WHEN TIMES NEW ROMAN WAS NEW. Until I read this article by Meredith Mann on the New York Public Library blog, I had thought that the Times New Roman typeface was associated with the New York Times. Instead, it is the London Times that was responsible for its creation in 1932. It was created to be “modern” in response to a claim that the existing Times font was “out-of-touch with modern typographical trends”. In introducing the new font, the Times took note that when the Times was founded, it was read mostly in coffeehouses, and that in the nineteenth century it had been mostly read on trains. When the font was introduced in October, 1932, The Times spoke of its newspaper as being “largely read in cars and airliners”. ( I find this statement to be evidence that The Times was playing up the “modern” use of the new font. I doubt that much of the Times market consisted of airline riders in 1932).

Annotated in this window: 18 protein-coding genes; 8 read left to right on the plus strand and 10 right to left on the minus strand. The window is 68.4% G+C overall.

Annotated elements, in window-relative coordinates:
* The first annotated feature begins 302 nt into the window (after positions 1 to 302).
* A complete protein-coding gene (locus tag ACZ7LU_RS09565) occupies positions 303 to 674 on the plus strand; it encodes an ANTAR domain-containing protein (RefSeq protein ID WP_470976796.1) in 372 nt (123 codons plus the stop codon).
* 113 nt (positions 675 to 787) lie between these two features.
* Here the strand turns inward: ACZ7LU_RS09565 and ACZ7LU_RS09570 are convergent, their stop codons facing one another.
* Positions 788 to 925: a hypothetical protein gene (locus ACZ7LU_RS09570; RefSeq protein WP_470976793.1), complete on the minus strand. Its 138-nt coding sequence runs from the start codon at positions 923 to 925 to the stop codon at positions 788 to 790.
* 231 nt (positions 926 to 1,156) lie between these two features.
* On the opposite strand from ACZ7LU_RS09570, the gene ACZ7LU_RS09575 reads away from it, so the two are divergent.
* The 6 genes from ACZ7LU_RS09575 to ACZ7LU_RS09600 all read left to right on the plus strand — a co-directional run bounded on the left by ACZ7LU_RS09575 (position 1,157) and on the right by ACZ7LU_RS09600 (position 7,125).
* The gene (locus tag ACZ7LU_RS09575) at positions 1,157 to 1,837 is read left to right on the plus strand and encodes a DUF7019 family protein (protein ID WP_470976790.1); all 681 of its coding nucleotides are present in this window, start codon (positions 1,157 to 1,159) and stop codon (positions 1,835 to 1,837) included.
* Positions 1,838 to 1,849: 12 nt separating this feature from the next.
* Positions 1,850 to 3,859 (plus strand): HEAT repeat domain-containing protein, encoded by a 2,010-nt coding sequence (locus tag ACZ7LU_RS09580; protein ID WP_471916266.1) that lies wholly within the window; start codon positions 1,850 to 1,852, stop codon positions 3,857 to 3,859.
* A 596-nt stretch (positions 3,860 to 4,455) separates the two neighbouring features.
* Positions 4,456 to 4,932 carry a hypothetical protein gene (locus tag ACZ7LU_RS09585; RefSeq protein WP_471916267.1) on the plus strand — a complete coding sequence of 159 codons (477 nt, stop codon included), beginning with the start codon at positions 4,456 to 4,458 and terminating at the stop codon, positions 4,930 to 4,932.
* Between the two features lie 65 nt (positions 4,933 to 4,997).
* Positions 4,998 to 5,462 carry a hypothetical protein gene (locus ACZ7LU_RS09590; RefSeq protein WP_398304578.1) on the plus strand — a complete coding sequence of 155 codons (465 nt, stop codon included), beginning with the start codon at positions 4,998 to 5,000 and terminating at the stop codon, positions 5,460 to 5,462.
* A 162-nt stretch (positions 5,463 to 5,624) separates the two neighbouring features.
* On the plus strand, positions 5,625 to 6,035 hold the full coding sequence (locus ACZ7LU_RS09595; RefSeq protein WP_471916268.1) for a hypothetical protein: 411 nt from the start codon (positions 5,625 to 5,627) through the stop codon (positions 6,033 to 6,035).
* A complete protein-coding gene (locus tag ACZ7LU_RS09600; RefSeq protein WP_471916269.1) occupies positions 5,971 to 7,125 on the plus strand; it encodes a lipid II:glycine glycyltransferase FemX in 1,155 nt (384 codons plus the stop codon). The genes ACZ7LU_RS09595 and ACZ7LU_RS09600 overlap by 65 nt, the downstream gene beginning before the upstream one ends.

The goals of the new font were efficiency and readability. Meredith Mann shows how this was achieved. The distance between the letters was reduced, using less paper. Legibility was improved by making the thicker parts of letters wider and the intersections of lines thinner.

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